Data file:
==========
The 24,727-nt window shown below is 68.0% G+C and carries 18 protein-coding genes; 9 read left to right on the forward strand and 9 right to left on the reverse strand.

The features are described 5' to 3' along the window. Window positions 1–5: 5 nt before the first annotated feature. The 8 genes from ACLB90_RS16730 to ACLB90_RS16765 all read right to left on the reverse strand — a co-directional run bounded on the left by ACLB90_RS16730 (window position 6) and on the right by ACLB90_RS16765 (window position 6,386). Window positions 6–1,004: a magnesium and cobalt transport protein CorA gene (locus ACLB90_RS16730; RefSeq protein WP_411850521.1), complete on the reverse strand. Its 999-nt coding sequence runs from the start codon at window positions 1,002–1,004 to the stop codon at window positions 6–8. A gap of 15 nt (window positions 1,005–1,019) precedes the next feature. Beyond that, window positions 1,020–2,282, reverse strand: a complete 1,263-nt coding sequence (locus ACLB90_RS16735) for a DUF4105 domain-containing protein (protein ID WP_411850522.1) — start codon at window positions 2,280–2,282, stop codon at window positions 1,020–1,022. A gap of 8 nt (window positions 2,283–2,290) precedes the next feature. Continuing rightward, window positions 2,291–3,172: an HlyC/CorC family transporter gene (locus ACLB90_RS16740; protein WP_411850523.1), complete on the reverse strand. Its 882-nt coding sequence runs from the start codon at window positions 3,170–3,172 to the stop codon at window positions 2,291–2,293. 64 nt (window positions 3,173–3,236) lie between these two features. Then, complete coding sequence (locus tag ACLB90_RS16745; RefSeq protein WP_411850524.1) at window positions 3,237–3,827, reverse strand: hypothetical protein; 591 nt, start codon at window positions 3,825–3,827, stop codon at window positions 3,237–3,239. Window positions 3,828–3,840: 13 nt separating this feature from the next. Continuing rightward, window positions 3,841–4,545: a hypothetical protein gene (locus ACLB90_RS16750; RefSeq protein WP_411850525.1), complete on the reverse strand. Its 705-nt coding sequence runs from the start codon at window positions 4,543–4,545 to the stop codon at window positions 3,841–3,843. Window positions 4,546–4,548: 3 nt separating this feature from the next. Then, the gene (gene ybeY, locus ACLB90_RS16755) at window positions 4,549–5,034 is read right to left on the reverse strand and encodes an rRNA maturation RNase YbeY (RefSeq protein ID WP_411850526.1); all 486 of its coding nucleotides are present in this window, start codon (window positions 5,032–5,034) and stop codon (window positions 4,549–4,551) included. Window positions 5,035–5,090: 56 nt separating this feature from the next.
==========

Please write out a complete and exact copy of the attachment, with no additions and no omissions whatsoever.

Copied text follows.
The 24,727-nt window shown below is 68.0% G+C and carries 18 protein-coding genes; 9 read left to right on the forward strand and 9 right to left on the reverse strand.

The features are described 5' to 3' along the window. Window positions 1–5: 5 nt before the first annotated feature. The 8 genes from ACLB90_RS16730 to ACLB90_RS16765 all read right to left on the reverse strand — a co-directional run bounded on the left by ACLB90_RS16730 (window position 6) and on the right by ACLB90_RS16765 (window position 6,386). Window positions 6–1,004: a magnesium and cobalt transport protein CorA gene (locus ACLB90_RS16730; RefSeq protein WP_411850521.1), complete on the reverse strand. Its 999-nt coding sequence runs from the start codon at window positions 1,002–1,004 to the stop codon at window positions 6–8. A gap of 15 nt (window positions 1,005–1,019) precedes the next feature. Beyond that, window positions 1,020–2,282, reverse strand: a complete 1,263-nt coding sequence (locus ACLB90_RS16735) for a DUF4105 domain-containing protein (protein ID WP_411850522.1) — start codon at window positions 2,280–2,282, stop codon at window positions 1,020–1,022. A gap of 8 nt (window positions 2,283–2,290) precedes the next feature. Continuing rightward, window positions 2,291–3,172: an HlyC/CorC family transporter gene (locus ACLB90_RS16740; protein WP_411850523.1), complete on the reverse strand. Its 882-nt coding sequence runs from the start codon at window positions 3,170–3,172 to the stop codon at window positions 2,291–2,293. 64 nt (window positions 3,173–3,236) lie between these two features. Then, complete coding sequence (locus tag ACLB90_RS16745; RefSeq protein WP_411850524.1) at window positions 3,237–3,827, reverse strand: hypothetical protein; 591 nt, start codon at window positions 3,825–3,827, stop codon at window positions 3,237–3,239. Window positions 3,828–3,840: 13 nt separating this feature from the next. Continuing rightward, window positions 3,841–4,545: a hypothetical protein gene (locus ACLB90_RS16750; RefSeq protein WP_411850525.1), complete on the reverse strand. Its 705-nt coding sequence runs from the start codon at window positions 4,543–4,545 to the stop codon at window positions 3,841–3,843. Window positions 4,546–4,548: 3 nt separating this feature from the next. Then, the gene (gene ybeY, locus ACLB90_RS16755) at window positions 4,549–5,034 is read right to left on the reverse strand and encodes an rRNA maturation RNase YbeY (RefSeq protein ID WP_411850526.1); all 486 of its coding nucleotides are present in this window, start codon (window positions 5,032–5,034) and stop codon (window positions 4,549–4,551) included. Window positions 5,035–5,090: 56 nt separating this feature from the next.